A quiet side street near Parc Montsouris, lined with plain and simple buildings.  Villa Seurat (a street rather than a house as English speakers might assume) was developed between 1924 and 1926 to offer accommodation to artists unable to find studios in nearby Montparnasse. Eight reinforced concrete buildings designed by Modernist architect André Lurçat set the tone for the development with clean lines, smooth facades and wide windows.

Although Modernism later became associated with low cost public housing, these individual residences are very much custom designed with high ceilinged studios, secluded roof terraces, wine cellars and spacious living accommodation.   The first to be completed (the white house at the right of the main photo) was the home and studio of the architect’s brother,  painter ceramicist and weaver Jean Lurçat.  The development soon attracted other members of the artistic Avant Garde, including sculptors, painters, writers and composers.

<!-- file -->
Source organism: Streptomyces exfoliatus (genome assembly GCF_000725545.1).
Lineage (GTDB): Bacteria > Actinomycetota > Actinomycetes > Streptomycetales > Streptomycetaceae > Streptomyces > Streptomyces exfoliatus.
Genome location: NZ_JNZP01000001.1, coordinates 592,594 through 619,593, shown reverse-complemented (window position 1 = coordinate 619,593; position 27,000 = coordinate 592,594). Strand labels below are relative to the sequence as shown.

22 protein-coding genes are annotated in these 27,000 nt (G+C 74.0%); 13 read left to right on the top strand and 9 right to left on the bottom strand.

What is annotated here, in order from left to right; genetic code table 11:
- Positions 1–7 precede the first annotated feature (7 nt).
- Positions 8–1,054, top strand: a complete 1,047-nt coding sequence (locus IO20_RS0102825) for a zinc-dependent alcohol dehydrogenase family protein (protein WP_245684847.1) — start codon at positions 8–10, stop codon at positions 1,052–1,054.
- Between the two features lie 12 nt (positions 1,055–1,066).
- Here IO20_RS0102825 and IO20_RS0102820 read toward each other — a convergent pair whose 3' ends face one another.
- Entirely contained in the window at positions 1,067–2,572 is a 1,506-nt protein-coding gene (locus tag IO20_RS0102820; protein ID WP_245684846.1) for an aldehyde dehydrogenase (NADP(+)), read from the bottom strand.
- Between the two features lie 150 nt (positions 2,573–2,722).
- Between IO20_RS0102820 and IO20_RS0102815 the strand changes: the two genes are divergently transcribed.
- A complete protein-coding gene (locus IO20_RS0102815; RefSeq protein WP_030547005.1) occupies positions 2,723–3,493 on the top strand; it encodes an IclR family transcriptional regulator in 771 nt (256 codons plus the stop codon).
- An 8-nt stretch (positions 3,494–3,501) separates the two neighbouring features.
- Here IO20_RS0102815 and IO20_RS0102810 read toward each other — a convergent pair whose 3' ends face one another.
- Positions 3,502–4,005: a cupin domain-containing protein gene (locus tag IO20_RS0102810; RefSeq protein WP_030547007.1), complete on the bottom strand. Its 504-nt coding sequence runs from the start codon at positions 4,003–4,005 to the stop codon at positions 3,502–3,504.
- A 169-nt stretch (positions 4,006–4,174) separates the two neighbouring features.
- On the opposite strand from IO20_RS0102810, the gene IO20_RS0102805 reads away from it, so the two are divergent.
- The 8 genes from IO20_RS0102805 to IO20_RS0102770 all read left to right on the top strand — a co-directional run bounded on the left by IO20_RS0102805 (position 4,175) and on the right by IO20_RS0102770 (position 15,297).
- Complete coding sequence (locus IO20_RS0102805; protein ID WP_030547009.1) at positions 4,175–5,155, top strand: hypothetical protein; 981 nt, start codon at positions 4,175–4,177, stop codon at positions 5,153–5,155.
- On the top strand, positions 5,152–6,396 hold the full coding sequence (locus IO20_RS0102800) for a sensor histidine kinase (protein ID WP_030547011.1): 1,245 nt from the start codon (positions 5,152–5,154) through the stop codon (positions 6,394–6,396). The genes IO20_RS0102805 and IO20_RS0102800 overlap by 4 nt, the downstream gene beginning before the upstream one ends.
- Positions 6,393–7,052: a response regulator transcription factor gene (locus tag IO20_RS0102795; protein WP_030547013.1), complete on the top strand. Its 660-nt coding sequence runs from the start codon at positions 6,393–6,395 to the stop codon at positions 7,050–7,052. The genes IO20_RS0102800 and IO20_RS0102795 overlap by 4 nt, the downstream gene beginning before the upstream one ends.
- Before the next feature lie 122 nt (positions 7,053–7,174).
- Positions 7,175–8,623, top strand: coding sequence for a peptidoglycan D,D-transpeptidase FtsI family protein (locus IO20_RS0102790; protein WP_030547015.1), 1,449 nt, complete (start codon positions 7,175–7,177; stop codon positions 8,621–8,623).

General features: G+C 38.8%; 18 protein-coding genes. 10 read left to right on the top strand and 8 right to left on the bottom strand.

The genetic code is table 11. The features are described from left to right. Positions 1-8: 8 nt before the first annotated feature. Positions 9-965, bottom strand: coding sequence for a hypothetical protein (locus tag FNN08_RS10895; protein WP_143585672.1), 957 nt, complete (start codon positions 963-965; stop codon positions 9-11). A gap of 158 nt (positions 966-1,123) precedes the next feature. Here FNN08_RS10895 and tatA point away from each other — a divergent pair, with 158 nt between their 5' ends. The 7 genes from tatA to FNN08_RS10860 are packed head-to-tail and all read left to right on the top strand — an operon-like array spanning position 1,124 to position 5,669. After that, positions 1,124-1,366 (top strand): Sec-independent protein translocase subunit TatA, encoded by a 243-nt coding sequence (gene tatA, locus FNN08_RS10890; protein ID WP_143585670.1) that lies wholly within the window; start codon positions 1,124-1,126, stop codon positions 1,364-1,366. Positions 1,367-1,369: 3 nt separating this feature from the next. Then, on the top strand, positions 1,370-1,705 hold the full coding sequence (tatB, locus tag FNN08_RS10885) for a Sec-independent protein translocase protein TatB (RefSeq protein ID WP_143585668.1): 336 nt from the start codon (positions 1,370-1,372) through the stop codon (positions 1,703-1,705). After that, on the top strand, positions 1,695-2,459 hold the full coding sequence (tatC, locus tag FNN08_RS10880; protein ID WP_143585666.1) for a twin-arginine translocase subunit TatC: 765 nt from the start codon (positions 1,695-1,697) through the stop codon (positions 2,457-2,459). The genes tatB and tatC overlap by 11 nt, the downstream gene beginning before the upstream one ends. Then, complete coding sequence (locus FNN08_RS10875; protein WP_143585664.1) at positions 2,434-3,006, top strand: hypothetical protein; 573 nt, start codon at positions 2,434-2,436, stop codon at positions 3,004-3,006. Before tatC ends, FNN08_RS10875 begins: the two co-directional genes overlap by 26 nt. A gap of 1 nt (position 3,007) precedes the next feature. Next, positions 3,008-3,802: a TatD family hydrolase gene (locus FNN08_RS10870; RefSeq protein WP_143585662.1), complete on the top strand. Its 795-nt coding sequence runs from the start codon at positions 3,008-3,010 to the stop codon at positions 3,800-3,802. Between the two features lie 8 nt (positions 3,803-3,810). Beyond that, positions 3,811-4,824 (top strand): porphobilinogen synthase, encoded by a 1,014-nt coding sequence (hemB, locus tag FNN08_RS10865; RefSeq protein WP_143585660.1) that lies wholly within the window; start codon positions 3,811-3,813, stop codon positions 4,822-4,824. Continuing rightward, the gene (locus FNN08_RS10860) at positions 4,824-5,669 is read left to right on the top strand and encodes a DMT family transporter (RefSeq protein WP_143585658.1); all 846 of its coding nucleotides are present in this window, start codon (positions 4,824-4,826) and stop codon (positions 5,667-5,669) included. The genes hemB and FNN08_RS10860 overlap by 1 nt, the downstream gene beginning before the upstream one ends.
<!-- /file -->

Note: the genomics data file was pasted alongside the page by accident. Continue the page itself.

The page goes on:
(Click on any photo to view the gallery)

The new technology of reinforced concrete allowed Modernist architects to do away with door and window surrounds, creating a smooth, uninterrupted facade.  Nearly a century later this plainness seems commonplace but at the time the purity of the unencumbered lines was revolutionary.

The doors may be rather plain but this post is linked to Thursday Doors nonetheless.